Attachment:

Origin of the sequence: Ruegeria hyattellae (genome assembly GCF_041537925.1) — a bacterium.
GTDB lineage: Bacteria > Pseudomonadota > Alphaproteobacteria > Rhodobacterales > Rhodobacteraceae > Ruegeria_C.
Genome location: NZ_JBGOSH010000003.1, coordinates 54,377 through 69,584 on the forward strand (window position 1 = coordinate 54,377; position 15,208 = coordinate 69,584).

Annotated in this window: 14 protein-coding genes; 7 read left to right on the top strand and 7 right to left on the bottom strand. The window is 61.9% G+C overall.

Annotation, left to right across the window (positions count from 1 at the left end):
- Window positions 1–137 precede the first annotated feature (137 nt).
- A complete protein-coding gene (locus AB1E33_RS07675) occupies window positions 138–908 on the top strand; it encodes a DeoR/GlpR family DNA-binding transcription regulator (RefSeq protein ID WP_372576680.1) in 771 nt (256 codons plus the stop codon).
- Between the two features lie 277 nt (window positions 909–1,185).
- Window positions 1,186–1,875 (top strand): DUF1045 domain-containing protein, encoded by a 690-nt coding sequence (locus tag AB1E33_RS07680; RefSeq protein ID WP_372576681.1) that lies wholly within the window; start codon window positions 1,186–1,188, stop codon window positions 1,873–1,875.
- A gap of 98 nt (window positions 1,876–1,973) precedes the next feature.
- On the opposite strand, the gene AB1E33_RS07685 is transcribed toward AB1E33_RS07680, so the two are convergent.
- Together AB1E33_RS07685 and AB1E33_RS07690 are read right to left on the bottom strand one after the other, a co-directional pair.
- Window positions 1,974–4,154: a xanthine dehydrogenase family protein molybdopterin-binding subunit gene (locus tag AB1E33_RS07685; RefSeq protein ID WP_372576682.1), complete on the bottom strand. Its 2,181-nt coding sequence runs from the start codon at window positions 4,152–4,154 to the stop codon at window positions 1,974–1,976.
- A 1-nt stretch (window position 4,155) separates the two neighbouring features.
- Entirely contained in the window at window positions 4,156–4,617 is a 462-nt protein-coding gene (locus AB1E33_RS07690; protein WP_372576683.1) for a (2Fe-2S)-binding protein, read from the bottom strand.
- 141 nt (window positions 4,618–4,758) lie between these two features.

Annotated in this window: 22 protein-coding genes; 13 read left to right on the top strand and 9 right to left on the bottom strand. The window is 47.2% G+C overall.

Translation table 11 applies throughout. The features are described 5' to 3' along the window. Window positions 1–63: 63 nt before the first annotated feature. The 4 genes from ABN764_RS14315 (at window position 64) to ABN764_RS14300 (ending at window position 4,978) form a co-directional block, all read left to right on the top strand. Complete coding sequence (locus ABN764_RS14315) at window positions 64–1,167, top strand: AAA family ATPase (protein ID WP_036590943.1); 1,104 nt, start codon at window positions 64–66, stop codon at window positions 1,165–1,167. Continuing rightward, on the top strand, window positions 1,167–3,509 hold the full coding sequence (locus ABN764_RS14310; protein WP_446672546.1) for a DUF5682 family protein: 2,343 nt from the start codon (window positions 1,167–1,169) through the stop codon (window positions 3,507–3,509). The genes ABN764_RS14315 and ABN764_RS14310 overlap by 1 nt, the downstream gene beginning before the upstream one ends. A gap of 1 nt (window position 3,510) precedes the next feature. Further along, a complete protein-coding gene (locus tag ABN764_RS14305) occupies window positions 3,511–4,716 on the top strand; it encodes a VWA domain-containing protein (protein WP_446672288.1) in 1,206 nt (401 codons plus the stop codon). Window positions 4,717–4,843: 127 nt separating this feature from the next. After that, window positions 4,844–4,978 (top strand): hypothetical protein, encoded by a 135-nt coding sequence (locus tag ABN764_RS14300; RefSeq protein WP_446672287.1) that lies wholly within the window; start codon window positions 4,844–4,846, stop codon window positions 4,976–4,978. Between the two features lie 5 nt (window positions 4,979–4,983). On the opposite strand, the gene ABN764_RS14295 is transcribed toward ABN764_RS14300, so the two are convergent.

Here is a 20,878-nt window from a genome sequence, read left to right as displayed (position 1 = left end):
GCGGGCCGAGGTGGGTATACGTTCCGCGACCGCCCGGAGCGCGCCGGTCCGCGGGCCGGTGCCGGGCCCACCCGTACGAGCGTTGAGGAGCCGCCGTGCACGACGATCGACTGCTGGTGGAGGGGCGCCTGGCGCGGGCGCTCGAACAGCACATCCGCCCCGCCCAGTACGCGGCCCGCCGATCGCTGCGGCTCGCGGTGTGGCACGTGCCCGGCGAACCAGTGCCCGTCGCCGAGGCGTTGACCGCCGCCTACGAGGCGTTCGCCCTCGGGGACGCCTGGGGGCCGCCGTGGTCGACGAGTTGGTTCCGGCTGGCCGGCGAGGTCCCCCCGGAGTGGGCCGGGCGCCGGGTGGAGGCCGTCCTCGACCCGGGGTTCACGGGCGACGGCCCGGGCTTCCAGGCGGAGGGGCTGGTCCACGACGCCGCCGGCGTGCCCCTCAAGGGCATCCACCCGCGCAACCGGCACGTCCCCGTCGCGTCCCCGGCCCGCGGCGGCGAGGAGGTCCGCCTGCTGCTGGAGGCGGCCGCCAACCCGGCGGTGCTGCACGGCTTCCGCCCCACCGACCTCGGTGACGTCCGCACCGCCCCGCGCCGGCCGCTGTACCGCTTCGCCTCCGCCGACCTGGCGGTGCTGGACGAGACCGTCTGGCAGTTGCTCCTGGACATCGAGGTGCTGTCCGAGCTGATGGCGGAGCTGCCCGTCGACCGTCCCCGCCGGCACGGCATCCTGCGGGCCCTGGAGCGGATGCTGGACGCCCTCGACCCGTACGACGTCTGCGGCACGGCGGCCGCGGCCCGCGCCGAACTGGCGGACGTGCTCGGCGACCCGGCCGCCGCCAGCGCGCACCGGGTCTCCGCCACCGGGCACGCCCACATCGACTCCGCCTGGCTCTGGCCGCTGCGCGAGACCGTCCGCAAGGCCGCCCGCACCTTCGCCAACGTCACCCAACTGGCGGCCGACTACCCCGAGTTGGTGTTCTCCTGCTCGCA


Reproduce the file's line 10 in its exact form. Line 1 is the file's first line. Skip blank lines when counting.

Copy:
- A gap of 98 nt (window positions 1,876–1,973) precedes the next feature.